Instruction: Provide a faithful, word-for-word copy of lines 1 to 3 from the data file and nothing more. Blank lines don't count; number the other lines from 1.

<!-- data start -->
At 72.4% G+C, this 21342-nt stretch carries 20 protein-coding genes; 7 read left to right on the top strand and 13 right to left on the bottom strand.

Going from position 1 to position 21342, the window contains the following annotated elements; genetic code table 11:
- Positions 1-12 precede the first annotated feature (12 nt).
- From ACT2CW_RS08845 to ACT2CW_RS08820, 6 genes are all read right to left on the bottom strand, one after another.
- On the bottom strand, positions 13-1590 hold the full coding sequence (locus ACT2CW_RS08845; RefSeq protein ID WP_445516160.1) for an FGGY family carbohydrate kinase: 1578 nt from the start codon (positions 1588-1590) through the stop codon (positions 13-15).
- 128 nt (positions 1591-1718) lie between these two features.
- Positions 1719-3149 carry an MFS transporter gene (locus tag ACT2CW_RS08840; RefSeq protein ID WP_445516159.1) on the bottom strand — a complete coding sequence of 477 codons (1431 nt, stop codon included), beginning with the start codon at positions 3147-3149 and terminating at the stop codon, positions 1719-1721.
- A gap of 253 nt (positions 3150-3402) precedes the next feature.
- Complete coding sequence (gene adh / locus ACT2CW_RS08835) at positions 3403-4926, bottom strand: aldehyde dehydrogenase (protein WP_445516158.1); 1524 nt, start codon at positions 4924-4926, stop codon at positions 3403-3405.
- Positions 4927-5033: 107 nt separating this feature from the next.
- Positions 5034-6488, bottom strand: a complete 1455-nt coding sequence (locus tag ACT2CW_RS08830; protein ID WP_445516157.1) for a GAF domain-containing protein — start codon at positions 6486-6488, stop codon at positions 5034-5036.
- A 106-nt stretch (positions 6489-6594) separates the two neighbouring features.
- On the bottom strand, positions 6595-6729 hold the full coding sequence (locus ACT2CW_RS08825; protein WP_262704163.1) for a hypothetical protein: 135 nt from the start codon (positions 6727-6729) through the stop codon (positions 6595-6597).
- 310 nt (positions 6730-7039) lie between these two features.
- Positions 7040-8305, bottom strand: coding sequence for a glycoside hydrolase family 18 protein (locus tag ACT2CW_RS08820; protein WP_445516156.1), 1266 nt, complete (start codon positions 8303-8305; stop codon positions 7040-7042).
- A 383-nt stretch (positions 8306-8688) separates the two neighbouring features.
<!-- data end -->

At 72.4% G+C, this 21342-nt stretch carries 20 protein-coding genes; 7 read left to right on the top strand and 13 right to left on the bottom strand.

Going from position 1 to position 21342, the window contains the following annotated elements; genetic code table 11:
- Positions 1-12 precede the first annotated feature (12 nt).